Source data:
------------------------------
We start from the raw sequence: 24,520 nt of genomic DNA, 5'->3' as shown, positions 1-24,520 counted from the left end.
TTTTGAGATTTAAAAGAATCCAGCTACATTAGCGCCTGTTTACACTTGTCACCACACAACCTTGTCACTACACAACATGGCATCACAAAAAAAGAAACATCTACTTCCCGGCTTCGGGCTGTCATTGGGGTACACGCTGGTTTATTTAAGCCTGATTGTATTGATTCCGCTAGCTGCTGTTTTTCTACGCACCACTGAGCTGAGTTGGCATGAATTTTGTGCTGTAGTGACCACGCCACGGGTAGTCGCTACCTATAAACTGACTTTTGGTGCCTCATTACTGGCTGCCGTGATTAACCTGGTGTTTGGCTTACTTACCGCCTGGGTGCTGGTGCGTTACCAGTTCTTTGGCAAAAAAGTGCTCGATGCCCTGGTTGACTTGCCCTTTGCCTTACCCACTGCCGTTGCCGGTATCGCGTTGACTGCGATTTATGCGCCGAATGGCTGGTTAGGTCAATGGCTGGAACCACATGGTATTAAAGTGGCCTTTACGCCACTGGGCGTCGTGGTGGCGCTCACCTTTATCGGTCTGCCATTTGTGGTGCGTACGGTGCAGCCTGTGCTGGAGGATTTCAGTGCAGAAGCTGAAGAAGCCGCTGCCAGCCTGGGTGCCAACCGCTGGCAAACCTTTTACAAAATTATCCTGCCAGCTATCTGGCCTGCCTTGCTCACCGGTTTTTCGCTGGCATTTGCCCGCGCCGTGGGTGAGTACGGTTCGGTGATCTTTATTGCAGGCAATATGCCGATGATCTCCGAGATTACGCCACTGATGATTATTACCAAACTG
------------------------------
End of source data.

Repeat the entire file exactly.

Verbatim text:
We start from the raw sequence: 24,520 nt of genomic DNA, 5'->3' as shown, positions 1-24,520 counted from the left end.
TTTTGAGATTTAAAAGAATCCAGCTACATTAGCGCCTGTTTACACTTGTCACCACACAACCTTGTCACTACACAACATGGCATCACAAAAAAAGAAACATCTACTTCCCGGCTTCGGGCTGTCATTGGGGTACACGCTGGTTTATTTAAGCCTGATTGTATTGATTCCGCTAGCTGCTGTTTTTCTACGCACCACTGAGCTGAGTTGGCATGAATTTTGTGCTGTAGTGACCACGCCACGGGTAGTCGCTACCTATAAACTGACTTTTGGTGCCTCATTACTGGCTGCCGTGATTAACCTGGTGTTTGGCTTACTTACCGCCTGGGTGCTGGTGCGTTACCAGTTCTTTGGCAAAAAAGTGCTCGATGCCCTGGTTGACTTGCCCTTTGCCTTACCCACTGCCGTTGCCGGTATCGCGTTGACTGCGATTTATGCGCCGAATGGCTGGTTAGGTCAATGGCTGGAACCACATGGTATTAAAGTGGCCTTTACGCCACTGGGCGTCGTGGTGGCGCTCACCTTTATCGGTCTGCCATTTGTGGTGCGTACGGTGCAGCCTGTGCTGGAGGATTTCAGTGCAGAAGCTGAAGAAGCCGCTGCCAGCCTGGGTGCCAACCGCTGGCAAACCTTTTACAAAATTATCCTGCCAGCTATCTGGCCTGCCTTGCTCACCGGTTTTTCGCTGGCATTTGCCCGCGCCGTGGGTGAGTACGGTTCGGTGATCTTTATTGCAGGCAATATGCCGATGATCTCCGAGATTACGCCACTGATGATTATTACCAAACTG